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Holocaust Memorial Torah Scroll Restoration












Temple Israel has completed an extraordinary physical and spiritual journey to restore the 200 year-old Czechoslovakian Torah scroll saved from the Nazis and entrusted to our congregation in 1980.  While our memorial scroll was saved in the Shoah, it is no longer kosher for ritual use. It is damaged with holes in the parchment, seams that need resewing and letters which require repair.

Gift opportunities are still available: please contact Neil Aronson

Read the article in USCJ’s Journeys e-magazine

Many Temple Israel members have video-recorded their Family Shoah Stories. Please visit the bottom of this page to watch these incredible stories of survival that have brought these members to our community.


After almost 75 years since the end of World War II and almost 30 years in our tender care, it is time to bring this Torah back to life and an active part of our synagogue.  It is our duty to do more than simply memorialize and remember through a glass window.

“A Torah scroll is more than a document and a book. It embodies the idea that we simple human beings have access to God’s will in this world. The scroll is a kind of bridge between the world of God’s perfect mind - having no physical form - and the very material world in which we live. Torah becomes embodied as the scribe crushes galls to make ink, takes up a feather quill pen and animal skin parchment. This very earthy beginning is the starting point for every Torah scroll,” commented Rabbi Fish.

The scroll will be used in our services and for educational purposes, serving as both a poignant remembrance of the Holocaust and as an inspiration for our children and future generations.  We invite you to be a part of this amazing endeavour.

Our Religious school children have already met with Rabbi Hale, the sofer (scribe) repairing the Torah scroll, learning  the art of writing a Torah scroll. Volunteer professional journalists have also begun to interview Temple Israel members who wish to share their families’ Holocaust experiences. Rabbi Sofer Kevin Hale visited with Brotherhood’s Routes program as well.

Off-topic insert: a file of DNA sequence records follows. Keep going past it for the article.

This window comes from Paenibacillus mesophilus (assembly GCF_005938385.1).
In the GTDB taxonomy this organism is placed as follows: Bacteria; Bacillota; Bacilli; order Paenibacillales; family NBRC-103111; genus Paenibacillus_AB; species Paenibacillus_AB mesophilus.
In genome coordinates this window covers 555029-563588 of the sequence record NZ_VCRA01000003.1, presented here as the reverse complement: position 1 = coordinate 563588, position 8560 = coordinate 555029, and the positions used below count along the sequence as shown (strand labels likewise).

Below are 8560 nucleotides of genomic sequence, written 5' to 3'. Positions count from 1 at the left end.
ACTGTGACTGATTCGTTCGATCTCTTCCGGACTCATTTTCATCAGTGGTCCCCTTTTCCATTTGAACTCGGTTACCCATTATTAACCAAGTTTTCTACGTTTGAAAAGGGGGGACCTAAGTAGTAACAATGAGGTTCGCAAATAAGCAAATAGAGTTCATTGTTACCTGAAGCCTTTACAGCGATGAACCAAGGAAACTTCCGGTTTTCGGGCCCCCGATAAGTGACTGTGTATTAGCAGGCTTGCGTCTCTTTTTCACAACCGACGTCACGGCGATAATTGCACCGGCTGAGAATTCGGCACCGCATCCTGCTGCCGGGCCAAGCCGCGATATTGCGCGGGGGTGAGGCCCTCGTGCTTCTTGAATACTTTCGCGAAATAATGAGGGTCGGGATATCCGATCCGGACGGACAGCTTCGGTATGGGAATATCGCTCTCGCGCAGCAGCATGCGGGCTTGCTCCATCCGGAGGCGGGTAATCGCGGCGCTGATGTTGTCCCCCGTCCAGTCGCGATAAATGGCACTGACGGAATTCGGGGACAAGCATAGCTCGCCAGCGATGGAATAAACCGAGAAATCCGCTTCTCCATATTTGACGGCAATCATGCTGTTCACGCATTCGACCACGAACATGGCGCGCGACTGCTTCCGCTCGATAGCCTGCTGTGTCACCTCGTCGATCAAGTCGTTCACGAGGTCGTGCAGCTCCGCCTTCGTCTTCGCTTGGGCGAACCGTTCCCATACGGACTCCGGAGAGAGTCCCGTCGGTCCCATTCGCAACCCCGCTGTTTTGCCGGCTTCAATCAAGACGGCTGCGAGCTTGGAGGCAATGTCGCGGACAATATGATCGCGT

“We must continue to see the Torah as a bridge that connects our living community, and those which came before. And now all of us are invited to partner in building that bridge, and in making this Torah scroll ‘fit’, kosher once more. It will stand at the center of our Jewish lives, and the words of Torah will be read from this scroll again,” said Rabbi Fish.

We need your help to make this Torah whole again and an active part of Temple Israel!

Please consider joining us in this journey in one way or another. There are many opportunities to get involved!

Please click here to
download our brochure,

and click here to learn more about
TI’s Holocaust Remembrance programs

To find out how you can support this project financially or as a volunteer, please contact Art Newman or Carol Wolk Rose. If you are child (2G) or grandchild (3G) of a survivor and interested in sharing your story, please contact Leah Bieler.

To allow us to continue to run meaningful Holocaust remembrance programming, we would appreciate your considering a major gift (above the cost of a scrolling session).   For further information, please contact Neil Aronson.

Further Reading: To learn more about Temple Israel's many Holocaust Remembrance Programs, the remarkable story of how our scroll was obtained, and the Shoah-era communities from which our members came,click here.

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Click on either image to download the full page brochure.

Click on either image to download the full page brochure.

Torah Scroll Trifold Brochure - FINAL - P1_2.jpg

Additional Programs

Movie- Etched in Glass: The Legacy of Steve Ross. Sunday, March 10th Click the poster for info

Movie- Etched in Glass: The Legacy of Steve Ross.
Sunday, March 10th
Click the poster for info

TI Reads Book Club: The Palace Thursday< March 14th Click the poster for info

TI Reads Book Club:
The Palace
Thursday< March 14th
Click the poster for info

Sat, July 20 2024 14 Tammuz 5784